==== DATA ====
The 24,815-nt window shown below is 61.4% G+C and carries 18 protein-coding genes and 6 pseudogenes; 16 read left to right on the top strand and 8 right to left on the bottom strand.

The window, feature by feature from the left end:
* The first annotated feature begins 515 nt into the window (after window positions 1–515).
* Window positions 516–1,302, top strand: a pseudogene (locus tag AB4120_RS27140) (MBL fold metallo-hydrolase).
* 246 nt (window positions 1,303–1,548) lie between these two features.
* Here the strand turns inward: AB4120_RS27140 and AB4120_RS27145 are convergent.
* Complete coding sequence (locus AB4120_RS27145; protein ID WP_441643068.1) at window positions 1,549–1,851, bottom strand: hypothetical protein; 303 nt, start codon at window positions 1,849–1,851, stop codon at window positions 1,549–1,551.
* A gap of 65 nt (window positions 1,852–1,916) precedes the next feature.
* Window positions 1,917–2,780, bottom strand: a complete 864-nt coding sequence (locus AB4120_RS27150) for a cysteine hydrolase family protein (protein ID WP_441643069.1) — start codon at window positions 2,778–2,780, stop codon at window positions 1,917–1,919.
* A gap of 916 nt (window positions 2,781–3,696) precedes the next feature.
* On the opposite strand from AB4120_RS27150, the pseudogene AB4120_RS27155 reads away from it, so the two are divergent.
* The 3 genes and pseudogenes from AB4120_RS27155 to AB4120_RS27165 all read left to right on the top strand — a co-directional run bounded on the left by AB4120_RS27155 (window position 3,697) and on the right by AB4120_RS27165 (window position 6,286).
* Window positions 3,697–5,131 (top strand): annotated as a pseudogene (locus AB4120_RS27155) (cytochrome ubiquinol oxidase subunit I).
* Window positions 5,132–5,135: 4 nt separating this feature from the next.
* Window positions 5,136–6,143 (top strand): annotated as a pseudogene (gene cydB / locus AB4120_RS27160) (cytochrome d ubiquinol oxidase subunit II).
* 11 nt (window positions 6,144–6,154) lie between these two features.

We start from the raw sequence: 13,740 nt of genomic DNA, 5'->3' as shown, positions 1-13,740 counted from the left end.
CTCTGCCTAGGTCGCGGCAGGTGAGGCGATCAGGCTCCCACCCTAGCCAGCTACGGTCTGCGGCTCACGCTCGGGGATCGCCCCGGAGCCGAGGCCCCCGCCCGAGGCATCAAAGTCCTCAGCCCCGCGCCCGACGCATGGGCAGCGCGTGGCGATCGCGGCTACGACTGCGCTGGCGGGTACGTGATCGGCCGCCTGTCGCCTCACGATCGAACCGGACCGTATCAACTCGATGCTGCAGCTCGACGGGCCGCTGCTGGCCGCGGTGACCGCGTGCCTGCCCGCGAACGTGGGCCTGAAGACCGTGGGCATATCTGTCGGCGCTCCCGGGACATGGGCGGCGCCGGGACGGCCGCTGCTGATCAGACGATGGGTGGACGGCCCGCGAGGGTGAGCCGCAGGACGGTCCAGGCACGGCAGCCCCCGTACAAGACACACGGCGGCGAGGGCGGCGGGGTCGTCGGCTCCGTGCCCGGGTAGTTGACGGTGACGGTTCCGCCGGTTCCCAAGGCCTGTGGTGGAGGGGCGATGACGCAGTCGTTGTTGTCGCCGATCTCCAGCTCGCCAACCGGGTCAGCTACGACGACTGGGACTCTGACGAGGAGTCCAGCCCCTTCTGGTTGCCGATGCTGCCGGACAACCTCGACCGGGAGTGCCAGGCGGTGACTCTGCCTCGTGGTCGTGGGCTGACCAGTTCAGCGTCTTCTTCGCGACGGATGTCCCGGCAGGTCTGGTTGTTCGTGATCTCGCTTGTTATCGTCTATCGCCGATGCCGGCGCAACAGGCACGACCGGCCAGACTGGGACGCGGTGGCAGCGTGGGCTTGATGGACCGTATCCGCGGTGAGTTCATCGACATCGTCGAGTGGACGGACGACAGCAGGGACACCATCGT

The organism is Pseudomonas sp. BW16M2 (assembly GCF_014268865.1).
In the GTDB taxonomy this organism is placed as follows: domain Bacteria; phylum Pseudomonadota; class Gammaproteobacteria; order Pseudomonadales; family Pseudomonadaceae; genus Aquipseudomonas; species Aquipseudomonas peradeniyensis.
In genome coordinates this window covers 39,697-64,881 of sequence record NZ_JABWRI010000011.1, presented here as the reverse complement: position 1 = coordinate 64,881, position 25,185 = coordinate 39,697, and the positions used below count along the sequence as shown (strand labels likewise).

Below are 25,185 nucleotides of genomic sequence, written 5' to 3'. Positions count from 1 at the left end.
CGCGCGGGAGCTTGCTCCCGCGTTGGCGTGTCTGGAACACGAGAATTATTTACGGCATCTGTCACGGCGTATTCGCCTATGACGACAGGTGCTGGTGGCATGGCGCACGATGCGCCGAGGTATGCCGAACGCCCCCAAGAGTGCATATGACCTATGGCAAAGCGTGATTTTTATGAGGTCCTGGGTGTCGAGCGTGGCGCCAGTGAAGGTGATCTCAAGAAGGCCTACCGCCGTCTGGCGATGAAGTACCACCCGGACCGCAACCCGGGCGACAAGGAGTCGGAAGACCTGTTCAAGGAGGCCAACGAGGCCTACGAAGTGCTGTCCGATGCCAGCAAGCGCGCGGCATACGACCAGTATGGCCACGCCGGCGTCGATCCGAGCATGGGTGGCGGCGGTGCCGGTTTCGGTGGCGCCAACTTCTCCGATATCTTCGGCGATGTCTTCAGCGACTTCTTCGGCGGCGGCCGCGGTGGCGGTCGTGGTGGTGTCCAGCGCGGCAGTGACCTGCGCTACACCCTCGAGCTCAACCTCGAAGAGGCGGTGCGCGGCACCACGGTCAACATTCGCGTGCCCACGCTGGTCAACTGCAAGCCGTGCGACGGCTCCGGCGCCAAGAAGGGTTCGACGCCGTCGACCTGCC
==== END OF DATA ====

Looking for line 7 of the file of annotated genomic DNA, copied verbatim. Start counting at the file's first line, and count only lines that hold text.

* Complete coding sequence (locus AB4120_RS27145; protein ID WP_441643068.1) at window positions 1,549–1,851, bottom strand: hypothetical protein; 303 nt, start codon at window positions 1,849–1,851, stop codon at window positions 1,549–1,551.